Nice post, hope you get it sorted quickly. Looking forward to seeing how this is resolved.

Comment by rscole86, on 16-May-2007 21:51


If Noel Leeming are like most other retailers the extended is sold as an add-on service. This service is provided by an external company. They are the ones required to repair/replace/refund the notebook.

In regards to the FTA and CGA, the FTA may apply to the insurer but if you wish to fly the CGA flag then the retailer and Toshiba will take more interest.

They have not "promosied" to fix the laptop and then not gone and doen it, the have tried but have failed to get it repaired.

Retailers do take the CGA seriously and are more likely to help a consumer who does not threaten them. As soon as you start threatening people they go on the defensive and it could drag out to be a very very long process.

There may be a problem with the fact that the laptop was repaired by someone who may not be an authorised repair agent, which may delay the process if the original fault was not brought to Noel Leeming's or Toshiba's attention at the time/

Author's note by TheBartender, on 16-May-2007 23:44

The laptop was repaired in both cases both an authorised toshiba repairs service....

The pc repair shop I used to start with just sent the laptop of to an authorised Toshiba repair service centre...

Then the warranty people used Datacom, which to is an authorised Toshiba repair service.

The point about who to take the laptop back to is a good one...
As I have an extended warranty, which was taken out with another company.....do I take the laptop to them, or back to the retailer?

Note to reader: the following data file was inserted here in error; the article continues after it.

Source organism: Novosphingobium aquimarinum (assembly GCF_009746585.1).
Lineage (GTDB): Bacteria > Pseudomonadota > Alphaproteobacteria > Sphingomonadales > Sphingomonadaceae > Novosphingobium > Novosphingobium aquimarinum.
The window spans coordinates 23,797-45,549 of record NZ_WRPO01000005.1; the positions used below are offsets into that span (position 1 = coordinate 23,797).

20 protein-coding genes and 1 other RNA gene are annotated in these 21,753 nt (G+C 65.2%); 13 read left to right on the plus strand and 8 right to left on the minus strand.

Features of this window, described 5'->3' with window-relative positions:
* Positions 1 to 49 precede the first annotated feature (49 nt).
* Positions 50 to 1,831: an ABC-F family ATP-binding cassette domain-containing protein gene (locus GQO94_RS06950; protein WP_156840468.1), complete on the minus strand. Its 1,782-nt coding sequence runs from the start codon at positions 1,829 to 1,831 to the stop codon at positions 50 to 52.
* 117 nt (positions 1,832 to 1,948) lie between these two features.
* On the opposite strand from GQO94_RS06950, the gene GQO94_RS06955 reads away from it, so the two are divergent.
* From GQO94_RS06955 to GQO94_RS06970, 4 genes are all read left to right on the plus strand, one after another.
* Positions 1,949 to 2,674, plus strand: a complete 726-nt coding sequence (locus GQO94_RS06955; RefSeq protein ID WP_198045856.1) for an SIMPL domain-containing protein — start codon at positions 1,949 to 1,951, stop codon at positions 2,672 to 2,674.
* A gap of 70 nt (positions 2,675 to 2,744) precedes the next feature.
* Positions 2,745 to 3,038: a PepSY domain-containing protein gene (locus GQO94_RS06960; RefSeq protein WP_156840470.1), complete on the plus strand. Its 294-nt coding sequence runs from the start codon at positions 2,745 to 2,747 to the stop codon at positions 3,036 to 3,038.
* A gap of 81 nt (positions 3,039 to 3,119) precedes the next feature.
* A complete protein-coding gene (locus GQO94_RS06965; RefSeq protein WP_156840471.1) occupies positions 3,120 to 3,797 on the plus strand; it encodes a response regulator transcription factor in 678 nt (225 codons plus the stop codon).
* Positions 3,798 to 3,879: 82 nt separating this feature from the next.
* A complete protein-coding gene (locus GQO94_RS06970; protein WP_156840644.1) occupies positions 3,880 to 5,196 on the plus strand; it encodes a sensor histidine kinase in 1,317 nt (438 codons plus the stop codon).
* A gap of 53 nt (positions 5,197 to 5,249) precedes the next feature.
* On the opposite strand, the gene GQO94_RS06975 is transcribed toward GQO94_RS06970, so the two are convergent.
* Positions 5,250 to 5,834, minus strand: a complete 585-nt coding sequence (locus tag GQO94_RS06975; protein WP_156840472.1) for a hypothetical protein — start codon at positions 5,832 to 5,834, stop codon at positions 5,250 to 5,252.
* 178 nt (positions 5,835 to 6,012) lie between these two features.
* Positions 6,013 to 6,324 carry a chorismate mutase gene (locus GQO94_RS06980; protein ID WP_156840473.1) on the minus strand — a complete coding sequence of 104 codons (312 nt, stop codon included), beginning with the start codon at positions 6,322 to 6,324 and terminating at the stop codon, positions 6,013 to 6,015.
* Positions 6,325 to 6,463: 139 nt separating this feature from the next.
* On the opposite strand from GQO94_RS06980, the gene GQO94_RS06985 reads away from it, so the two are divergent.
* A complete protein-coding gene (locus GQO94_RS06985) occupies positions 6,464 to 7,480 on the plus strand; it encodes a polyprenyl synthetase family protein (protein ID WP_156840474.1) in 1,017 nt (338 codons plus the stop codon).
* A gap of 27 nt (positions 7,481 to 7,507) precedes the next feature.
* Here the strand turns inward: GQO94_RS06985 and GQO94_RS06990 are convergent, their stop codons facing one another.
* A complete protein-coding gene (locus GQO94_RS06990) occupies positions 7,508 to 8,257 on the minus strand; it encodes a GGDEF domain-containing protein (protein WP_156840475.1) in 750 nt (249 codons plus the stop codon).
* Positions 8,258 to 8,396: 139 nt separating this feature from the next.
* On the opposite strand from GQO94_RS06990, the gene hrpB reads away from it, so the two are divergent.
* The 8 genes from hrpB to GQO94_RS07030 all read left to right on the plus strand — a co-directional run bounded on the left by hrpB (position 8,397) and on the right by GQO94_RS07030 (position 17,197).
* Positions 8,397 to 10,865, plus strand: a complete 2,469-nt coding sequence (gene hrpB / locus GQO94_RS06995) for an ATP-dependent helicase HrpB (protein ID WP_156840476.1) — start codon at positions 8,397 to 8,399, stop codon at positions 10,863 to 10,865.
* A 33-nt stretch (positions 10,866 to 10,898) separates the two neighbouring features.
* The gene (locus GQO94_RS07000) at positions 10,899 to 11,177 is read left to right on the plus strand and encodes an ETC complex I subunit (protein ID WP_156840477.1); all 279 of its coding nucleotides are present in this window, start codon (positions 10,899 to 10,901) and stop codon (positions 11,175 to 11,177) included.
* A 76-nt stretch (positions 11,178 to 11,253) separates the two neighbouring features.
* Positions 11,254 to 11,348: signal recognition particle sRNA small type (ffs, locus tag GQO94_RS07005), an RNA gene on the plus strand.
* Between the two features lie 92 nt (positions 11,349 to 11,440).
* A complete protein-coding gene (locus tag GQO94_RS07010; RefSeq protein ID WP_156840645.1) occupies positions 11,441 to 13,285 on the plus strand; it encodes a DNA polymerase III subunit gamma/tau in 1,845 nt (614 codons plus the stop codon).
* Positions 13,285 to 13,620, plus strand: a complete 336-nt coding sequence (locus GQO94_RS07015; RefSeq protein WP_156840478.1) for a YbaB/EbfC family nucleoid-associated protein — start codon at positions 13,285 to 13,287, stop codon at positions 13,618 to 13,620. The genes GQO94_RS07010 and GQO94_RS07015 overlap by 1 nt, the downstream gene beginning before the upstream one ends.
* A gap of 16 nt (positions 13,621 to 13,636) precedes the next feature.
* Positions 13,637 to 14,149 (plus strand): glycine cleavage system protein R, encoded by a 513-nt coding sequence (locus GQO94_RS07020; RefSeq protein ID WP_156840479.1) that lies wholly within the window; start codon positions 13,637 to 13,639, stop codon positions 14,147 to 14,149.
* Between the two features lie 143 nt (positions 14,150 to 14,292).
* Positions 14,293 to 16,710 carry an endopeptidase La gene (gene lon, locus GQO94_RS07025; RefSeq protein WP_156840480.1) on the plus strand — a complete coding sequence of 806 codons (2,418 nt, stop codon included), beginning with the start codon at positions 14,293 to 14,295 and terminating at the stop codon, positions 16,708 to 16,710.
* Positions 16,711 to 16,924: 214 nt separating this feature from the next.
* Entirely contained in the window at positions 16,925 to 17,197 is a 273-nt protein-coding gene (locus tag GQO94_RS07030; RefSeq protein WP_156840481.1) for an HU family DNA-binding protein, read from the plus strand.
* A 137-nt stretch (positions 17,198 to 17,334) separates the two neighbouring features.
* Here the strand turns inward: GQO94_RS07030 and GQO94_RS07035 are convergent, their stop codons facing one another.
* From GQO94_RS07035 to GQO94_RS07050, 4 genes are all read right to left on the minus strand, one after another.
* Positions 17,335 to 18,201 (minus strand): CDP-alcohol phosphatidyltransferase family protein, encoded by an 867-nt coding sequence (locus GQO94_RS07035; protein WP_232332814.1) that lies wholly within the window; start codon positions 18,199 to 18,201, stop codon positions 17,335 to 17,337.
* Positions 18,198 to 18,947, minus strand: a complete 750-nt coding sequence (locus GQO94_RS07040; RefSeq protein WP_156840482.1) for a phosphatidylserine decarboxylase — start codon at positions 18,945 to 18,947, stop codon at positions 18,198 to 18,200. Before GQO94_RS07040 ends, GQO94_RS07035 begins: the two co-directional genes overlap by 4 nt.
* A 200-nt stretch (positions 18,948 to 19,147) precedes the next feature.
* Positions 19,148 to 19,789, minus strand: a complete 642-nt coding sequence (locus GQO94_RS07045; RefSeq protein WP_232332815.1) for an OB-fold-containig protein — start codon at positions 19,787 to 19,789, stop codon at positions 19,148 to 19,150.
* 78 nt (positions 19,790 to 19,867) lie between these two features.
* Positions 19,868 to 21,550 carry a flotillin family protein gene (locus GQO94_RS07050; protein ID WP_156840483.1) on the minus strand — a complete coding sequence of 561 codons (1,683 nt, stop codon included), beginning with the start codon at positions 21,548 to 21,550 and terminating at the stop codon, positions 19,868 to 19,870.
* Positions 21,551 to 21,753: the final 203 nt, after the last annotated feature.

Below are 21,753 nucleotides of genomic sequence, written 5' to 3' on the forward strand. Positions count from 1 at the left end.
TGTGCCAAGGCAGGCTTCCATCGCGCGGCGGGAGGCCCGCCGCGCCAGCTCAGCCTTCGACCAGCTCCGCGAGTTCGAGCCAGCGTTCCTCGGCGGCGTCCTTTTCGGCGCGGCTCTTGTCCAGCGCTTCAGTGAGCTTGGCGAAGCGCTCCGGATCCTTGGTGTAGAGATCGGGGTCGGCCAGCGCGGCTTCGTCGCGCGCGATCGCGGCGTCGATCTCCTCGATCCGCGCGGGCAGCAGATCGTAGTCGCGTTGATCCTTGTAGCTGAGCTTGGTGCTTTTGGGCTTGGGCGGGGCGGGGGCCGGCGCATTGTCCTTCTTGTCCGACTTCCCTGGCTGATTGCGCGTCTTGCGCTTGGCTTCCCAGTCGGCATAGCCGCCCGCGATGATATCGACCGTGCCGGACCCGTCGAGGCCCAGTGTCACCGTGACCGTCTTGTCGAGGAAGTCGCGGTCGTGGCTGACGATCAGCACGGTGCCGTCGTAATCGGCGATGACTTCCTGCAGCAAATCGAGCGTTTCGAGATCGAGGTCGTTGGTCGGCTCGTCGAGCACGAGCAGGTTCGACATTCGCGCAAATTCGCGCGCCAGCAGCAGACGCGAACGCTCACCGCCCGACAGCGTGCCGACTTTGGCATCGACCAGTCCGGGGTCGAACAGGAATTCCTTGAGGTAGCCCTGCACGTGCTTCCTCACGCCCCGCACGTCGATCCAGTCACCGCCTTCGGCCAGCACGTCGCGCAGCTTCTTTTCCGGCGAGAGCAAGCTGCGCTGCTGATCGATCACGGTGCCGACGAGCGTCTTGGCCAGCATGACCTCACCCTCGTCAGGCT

Comment by alasta, on 17-May-2007 07:18

It's my understanding that the retailer bears all responsibility under the CGA, which means that Toshiba is off the hook here.

Author's note by TheBartender, on 17-May-2007 09:22

Thats what I figured, hence I'm trying Noel Leeming first.

But I dont think that quite lets Toshiba 'off the hook'....

While maybe not required under law to replace/refund, it can be argued they have a moral obligation...at least to maintain good customer relations.

Only 15 months old at time of first major problem...
Only 3 months out of the 1 year manufacturer's warranty...
$3200 the latop purchase price

I dont think anybody expects spending $3200 for a laptop to only last 15 months is reasonable.

Comment by rscole86, on 17-May-2007 19:24

Toshiba is anything but off the hook. As the manufacturer they provide the warranty, and actually made the goods!

They are the ones who spend hours and hours of research, lots of money, to make a reliable product. Or not as teh case may be.

However as there are not always manufacturers in the town you live in, or reps, then people always go back to the retailer they got the goods from.

Toshiba still have an obligation under the CGA/FTA to make sure their laptops last for a reasonable amount of time, being a laptop a "reasonable" amount of time will be less than a desktop, but definitly not 15 months.